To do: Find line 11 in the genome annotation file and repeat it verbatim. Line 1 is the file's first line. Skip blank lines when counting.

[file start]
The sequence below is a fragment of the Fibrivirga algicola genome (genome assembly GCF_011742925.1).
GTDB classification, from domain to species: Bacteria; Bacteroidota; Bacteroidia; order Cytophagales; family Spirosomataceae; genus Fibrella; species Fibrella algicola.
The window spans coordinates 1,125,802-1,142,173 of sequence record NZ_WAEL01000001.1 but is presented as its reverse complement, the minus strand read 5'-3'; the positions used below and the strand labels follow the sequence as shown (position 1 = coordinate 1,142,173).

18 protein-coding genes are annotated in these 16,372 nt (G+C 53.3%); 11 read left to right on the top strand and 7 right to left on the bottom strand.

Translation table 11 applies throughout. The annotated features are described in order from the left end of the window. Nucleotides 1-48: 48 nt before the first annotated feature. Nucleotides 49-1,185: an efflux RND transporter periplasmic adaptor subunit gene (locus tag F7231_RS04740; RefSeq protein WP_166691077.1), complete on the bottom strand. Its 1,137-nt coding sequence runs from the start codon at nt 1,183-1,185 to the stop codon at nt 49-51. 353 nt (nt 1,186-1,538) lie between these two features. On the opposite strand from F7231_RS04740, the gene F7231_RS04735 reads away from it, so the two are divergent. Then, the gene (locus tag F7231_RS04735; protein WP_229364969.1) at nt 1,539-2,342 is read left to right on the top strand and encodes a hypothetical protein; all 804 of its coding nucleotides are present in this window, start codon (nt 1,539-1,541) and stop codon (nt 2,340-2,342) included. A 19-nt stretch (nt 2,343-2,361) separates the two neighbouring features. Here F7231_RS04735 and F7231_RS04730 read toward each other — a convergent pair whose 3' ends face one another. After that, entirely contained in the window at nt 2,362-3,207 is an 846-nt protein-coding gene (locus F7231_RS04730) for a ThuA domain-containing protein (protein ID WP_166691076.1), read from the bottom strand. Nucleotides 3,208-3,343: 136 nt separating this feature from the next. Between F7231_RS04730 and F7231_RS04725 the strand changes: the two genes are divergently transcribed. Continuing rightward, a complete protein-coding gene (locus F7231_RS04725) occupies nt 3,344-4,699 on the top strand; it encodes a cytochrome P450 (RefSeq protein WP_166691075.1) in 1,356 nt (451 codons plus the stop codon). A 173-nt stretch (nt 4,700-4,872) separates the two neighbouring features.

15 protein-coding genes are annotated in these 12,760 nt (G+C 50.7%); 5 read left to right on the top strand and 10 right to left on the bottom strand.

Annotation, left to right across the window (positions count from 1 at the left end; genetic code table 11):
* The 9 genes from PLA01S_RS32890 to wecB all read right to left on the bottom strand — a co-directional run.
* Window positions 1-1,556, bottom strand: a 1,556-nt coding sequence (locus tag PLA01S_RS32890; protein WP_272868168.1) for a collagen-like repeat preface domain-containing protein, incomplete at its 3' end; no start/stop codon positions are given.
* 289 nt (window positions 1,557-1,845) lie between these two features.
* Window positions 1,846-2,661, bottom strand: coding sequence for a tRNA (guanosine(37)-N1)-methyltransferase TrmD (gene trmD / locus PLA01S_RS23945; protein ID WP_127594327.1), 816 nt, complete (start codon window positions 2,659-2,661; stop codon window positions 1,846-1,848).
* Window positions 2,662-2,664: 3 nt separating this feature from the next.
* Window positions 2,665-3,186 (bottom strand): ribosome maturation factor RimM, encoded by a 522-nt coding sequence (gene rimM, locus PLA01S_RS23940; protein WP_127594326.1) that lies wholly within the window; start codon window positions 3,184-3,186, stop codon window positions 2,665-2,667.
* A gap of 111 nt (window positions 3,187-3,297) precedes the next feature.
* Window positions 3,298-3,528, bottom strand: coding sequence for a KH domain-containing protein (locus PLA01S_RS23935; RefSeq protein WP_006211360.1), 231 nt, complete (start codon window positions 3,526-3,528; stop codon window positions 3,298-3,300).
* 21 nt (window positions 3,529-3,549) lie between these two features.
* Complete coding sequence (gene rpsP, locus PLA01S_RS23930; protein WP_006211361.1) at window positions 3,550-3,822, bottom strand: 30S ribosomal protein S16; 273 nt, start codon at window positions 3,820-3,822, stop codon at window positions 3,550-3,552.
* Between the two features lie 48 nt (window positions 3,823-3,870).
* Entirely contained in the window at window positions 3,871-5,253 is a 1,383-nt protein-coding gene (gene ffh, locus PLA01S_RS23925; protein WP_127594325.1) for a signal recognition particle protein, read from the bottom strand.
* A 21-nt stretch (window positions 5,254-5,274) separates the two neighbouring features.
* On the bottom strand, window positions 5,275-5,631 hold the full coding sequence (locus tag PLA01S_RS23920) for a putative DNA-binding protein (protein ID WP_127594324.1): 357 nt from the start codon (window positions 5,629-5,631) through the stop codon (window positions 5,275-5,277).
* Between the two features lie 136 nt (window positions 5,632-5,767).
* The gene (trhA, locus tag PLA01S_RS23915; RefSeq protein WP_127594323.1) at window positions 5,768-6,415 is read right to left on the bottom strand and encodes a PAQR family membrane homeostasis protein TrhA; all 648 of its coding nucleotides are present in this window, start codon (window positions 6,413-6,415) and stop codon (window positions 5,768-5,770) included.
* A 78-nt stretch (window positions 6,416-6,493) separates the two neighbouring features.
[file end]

* Window positions 1,846-2,661, bottom strand: coding sequence for a tRNA (guanosine(37)-N1)-methyltransferase TrmD (gene trmD / locus PLA01S_RS23945; protein ID WP_127594327.1), 816 nt, complete (start codon window positions 2,659-2,661; stop codon window positions 1,846-1,848).